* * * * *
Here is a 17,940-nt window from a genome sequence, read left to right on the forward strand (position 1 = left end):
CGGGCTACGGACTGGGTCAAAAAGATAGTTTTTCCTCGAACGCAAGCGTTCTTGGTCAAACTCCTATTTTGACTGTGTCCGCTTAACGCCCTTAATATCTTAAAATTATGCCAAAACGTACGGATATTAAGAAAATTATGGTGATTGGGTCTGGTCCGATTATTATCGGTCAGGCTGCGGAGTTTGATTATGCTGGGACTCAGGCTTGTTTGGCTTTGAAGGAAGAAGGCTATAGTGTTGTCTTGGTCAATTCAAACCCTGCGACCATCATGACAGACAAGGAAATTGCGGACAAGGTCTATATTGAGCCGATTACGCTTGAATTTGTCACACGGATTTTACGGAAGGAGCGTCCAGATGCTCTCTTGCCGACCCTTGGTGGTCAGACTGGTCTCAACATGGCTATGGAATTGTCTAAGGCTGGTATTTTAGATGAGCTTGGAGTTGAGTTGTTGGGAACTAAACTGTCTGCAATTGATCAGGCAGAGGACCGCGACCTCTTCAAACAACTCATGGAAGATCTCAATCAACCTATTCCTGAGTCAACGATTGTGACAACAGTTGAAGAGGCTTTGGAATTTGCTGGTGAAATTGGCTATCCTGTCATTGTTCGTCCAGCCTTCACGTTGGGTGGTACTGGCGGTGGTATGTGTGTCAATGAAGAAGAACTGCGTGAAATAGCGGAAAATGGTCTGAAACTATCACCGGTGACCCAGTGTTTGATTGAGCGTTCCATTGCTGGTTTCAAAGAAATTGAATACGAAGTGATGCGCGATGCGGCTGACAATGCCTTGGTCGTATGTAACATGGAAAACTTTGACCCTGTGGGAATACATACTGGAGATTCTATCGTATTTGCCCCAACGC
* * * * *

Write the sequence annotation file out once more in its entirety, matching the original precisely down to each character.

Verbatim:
Here is a 17,940-nt window from a genome sequence, read left to right on the forward strand (position 1 = left end):
CGGGCTACGGACTGGGTCAAAAAGATAGTTTTTCCTCGAACGCAAGCGTTCTTGGTCAAACTCCTATTTTGACTGTGTCCGCTTAACGCCCTTAATATCTTAAAATTATGCCAAAACGTACGGATATTAAGAAAATTATGGTGATTGGGTCTGGTCCGATTATTATCGGTCAGGCTGCGGAGTTTGATTATGCTGGGACTCAGGCTTGTTTGGCTTTGAAGGAAGAAGGCTATAGTGTTGTCTTGGTCAATTCAAACCCTGCGACCATCATGACAGACAAGGAAATTGCGGACAAGGTCTATATTGAGCCGATTACGCTTGAATTTGTCACACGGATTTTACGGAAGGAGCGTCCAGATGCTCTCTTGCCGACCCTTGGTGGTCAGACTGGTCTCAACATGGCTATGGAATTGTCTAAGGCTGGTATTTTAGATGAGCTTGGAGTTGAGTTGTTGGGAACTAAACTGTCTGCAATTGATCAGGCAGAGGACCGCGACCTCTTCAAACAACTCATGGAAGATCTCAATCAACCTATTCCTGAGTCAACGATTGTGACAACAGTTGAAGAGGCTTTGGAATTTGCTGGTGAAATTGGCTATCCTGTCATTGTTCGTCCAGCCTTCACGTTGGGTGGTACTGGCGGTGGTATGTGTGTCAATGAAGAAGAACTGCGTGAAATAGCGGAAAATGGTCTGAAACTATCACCGGTGACCCAGTGTTTGATTGAGCGTTCCATTGCTGGTTTCAAAGAAATTGAATACGAAGTGATGCGCGATGCGGCTGACAATGCCTTGGTCGTATGTAACATGGAAAACTTTGACCCTGTGGGAATACATACTGGAGATTCTATCGTATTTGCCCCAACGC